Death Comes for the Archbishop by Willa Cather

Despite the intriguing name, the Grim Reaper himself doesn’t feature in the book. It is the story based on the real biography of the Archbishop John-Baptiste Lamy and sheds light at his mid-to-later age and his legacy. The protagonist of the story, John Latour repeats the steps of his real-life counterpart, though maybe in a little bit more heroic way. John Latour leaves France to travel...

The Devil in the White City by Erik Larson

As other famous works of Erik Larson, “The Devil in the White City” is based on the real historical events that the author studied carefully. He filled them with a new sense and perspective and turned the dry historical facts and personalities into living, breathing characters. Two plotlines - one of the Devil and the other of the main architect of the White City are tightly...

Don Juan by George Gordon Byron

“Don Juan” is traditionally portrayed as a satirical poem, but it also can be seen as a tragedy. The author presents the story of a legendary lover from the unusual angle, showing him not as a selfish seducer who breaks the hearts of the countless women and then forgets their names, but as a victim of his own love, passion and stunning appearance. We see Don Juan as a person capable...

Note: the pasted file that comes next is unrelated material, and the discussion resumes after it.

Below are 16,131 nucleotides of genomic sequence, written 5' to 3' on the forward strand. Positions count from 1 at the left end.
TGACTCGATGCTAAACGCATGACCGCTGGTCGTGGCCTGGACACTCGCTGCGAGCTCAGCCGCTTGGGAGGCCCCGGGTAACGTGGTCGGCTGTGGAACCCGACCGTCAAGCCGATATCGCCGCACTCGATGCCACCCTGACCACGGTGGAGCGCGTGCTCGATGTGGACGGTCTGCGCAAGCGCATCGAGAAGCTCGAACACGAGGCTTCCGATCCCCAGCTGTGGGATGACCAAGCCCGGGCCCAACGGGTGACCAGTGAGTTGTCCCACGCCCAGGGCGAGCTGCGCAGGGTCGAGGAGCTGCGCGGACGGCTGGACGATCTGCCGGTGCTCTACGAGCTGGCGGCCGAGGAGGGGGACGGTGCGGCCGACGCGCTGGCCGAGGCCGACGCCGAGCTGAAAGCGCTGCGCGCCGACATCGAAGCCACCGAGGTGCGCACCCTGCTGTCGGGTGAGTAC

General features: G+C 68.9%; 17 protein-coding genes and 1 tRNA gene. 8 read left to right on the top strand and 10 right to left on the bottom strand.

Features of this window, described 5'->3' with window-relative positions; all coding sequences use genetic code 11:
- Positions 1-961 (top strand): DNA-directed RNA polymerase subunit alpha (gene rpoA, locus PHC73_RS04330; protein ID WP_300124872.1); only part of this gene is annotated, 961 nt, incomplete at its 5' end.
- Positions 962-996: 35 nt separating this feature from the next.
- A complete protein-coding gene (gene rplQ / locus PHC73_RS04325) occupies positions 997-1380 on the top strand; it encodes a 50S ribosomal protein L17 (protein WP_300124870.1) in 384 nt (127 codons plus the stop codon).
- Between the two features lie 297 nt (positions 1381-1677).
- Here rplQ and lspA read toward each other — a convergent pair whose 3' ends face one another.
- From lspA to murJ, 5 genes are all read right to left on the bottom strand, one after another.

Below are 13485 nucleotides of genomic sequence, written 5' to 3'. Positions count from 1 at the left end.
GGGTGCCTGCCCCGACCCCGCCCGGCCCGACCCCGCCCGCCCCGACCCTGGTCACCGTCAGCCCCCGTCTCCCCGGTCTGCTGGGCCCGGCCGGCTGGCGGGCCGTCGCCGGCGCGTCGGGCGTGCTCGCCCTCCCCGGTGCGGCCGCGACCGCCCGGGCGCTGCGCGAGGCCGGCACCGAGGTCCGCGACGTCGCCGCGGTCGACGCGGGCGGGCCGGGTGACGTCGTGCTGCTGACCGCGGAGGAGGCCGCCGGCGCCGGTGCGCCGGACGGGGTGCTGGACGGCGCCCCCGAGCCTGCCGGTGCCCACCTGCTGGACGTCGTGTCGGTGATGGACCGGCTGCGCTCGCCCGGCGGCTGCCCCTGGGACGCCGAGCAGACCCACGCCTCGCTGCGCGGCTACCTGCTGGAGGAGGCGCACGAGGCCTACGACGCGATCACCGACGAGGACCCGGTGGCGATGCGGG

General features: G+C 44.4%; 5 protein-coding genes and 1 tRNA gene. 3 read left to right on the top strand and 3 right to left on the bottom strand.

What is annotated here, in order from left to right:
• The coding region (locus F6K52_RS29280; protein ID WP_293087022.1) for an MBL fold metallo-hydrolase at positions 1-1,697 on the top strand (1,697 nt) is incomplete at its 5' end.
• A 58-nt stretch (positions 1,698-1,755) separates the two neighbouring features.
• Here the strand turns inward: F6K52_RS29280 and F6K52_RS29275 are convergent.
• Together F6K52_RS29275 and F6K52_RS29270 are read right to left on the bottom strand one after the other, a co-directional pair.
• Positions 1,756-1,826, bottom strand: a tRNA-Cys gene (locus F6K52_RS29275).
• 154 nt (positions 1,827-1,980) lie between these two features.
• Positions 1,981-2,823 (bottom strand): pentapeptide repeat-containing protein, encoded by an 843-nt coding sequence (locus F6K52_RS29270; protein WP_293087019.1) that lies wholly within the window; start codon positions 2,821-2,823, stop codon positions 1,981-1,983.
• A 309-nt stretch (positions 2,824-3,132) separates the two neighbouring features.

Farewell to Manzanar by Jeanne Wakatsuki Houston

This non-fiction novel is the memories of Jeanne Wakatsuki Houston about her family, imprisoned and sent to the concentration camp of Manzanar. The story starts from her parents, who had their own issues even before the bombing of Pearl Harbor that caused the repressions against American Japanese people. The family of Jeanne are the immigrants of first generation, who fled from war. They are...

The Two Gentlemen of Verona by William Shakespeare

Two Gentlemen of Verona by William Shakespeare is considered one of the best comedies of the Bard, but from the modern point of view this comedy has rather dark undertones. Despite some classical plot turns used in it like cross-dressing and double wedding in the end, Two Gentlemen of Verona takes the theme of love, friendship and betrayal much more serious than most of the comedies by...